Tech Roundup: Supreme Court makes landmark decision on software taxation

. Nov 06, 2020
Supreme Court software tax Image: Teguh Jati Prasetyo/Shutterstock

You’re reading The Brazilian Report’s weekly tech roundup, a digest of the most important news on technology and innovation in Brazil. This week’s topics: Brazil’s Supreme Court decision on software taxation, Disney+ and Globoplay partner up in the local streaming market, and the rise of mobile phone contracts in Brazil.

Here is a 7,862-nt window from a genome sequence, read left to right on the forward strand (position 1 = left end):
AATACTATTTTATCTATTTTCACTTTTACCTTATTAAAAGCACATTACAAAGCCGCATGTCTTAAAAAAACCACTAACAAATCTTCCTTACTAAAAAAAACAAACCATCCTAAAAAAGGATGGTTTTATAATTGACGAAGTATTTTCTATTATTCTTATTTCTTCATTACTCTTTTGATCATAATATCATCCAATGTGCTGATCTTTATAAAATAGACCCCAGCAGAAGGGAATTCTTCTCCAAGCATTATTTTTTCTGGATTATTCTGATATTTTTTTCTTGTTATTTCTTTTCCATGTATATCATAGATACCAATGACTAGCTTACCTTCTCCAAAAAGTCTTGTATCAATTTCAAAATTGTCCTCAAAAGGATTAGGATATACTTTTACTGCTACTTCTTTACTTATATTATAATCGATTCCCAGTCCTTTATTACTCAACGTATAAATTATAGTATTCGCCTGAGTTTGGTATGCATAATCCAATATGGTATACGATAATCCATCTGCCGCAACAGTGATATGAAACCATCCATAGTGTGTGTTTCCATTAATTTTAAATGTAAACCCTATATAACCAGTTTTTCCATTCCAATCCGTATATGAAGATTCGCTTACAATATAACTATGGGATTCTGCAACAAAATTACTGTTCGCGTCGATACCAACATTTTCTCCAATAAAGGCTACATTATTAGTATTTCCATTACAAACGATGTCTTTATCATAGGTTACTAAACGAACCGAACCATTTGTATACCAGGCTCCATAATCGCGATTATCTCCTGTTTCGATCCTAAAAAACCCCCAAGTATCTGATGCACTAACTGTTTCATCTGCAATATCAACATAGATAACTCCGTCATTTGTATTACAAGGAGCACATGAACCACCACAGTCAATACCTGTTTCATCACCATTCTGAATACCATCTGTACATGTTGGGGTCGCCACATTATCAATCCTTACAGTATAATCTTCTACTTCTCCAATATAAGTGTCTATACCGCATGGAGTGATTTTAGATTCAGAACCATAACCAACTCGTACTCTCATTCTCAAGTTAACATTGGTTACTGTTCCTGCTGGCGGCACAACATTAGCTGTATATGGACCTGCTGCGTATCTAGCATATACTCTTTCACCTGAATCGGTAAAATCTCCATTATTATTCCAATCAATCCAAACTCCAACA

A landmark Supreme Court decision on software taxation

The Brazilian Supreme Court has reached a majority